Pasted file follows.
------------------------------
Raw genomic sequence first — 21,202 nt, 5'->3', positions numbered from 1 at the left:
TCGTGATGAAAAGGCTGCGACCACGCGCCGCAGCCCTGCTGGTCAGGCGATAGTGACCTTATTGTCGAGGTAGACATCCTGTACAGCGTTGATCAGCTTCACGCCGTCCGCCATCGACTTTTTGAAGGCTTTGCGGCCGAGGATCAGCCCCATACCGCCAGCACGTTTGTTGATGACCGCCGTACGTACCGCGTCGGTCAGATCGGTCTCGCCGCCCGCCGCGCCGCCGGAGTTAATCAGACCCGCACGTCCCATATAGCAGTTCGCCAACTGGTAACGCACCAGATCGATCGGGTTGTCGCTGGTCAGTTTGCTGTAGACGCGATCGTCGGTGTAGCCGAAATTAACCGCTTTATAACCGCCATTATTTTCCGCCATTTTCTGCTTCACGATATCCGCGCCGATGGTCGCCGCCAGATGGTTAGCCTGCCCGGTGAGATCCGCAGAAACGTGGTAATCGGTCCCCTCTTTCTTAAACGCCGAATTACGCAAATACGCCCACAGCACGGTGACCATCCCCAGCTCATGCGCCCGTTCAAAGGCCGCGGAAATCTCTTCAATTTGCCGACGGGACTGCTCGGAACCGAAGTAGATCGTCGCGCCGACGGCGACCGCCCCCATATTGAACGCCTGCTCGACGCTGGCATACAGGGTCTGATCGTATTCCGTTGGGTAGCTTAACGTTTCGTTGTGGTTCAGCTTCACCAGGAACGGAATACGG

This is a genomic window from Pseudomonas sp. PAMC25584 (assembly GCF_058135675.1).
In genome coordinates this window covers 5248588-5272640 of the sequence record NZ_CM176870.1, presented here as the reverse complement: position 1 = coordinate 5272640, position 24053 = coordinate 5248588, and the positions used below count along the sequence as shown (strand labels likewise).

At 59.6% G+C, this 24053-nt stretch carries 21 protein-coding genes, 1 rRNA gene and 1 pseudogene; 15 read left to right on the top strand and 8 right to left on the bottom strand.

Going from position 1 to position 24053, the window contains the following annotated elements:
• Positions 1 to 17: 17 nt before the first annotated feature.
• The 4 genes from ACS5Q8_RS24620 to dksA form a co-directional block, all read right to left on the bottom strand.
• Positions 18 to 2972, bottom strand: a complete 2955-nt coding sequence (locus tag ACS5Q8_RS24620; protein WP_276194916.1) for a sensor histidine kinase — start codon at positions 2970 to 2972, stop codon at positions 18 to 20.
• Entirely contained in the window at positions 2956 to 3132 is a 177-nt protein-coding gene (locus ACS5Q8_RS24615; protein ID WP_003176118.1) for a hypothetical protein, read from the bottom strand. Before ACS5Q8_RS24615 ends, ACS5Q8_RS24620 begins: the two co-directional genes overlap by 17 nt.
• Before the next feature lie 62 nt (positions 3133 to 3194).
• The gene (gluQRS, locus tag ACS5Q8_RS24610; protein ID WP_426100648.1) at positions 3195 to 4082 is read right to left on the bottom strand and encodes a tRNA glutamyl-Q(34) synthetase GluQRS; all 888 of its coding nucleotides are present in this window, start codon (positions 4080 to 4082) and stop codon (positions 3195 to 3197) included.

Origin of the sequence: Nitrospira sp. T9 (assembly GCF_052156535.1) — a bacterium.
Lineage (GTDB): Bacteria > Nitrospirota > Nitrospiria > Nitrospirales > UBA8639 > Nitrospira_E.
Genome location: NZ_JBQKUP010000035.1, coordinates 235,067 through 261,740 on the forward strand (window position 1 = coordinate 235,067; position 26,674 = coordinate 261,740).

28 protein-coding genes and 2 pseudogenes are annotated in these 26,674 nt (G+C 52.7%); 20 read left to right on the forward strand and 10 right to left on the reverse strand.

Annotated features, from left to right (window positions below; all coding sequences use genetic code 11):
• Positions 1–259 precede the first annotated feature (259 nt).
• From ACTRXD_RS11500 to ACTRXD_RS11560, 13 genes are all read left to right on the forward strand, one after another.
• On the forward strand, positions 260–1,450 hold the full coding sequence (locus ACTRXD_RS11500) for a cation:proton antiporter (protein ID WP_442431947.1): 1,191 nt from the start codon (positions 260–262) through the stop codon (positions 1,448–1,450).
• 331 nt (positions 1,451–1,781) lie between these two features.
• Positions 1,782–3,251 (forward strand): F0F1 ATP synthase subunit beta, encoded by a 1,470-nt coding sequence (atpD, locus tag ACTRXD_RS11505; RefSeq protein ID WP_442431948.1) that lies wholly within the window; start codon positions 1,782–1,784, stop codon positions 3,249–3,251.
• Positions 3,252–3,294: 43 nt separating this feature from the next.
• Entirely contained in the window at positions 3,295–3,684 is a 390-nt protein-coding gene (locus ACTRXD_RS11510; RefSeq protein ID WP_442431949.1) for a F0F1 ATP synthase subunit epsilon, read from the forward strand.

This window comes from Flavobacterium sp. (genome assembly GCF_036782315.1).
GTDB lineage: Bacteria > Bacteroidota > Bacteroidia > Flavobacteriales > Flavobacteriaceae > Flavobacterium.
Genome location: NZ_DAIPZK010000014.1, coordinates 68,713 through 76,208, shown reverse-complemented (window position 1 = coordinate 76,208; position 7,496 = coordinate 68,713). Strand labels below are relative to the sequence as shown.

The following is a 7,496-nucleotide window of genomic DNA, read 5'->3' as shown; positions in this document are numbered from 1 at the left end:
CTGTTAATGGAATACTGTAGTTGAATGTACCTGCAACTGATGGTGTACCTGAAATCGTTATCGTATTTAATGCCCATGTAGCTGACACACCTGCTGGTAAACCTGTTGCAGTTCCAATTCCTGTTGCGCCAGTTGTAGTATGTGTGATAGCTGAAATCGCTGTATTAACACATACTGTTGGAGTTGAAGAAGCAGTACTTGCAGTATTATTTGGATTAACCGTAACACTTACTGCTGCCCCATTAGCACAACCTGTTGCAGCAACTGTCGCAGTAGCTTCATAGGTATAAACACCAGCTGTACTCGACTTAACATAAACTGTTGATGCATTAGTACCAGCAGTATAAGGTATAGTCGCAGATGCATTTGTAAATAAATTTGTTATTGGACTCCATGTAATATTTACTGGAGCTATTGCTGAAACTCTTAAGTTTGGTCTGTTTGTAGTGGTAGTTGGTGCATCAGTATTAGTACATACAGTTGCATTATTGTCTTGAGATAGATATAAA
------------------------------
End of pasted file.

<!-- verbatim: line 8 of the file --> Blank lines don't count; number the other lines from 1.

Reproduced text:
• The 4 genes from ACS5Q8_RS24620 to dksA form a co-directional block, all read right to left on the bottom strand.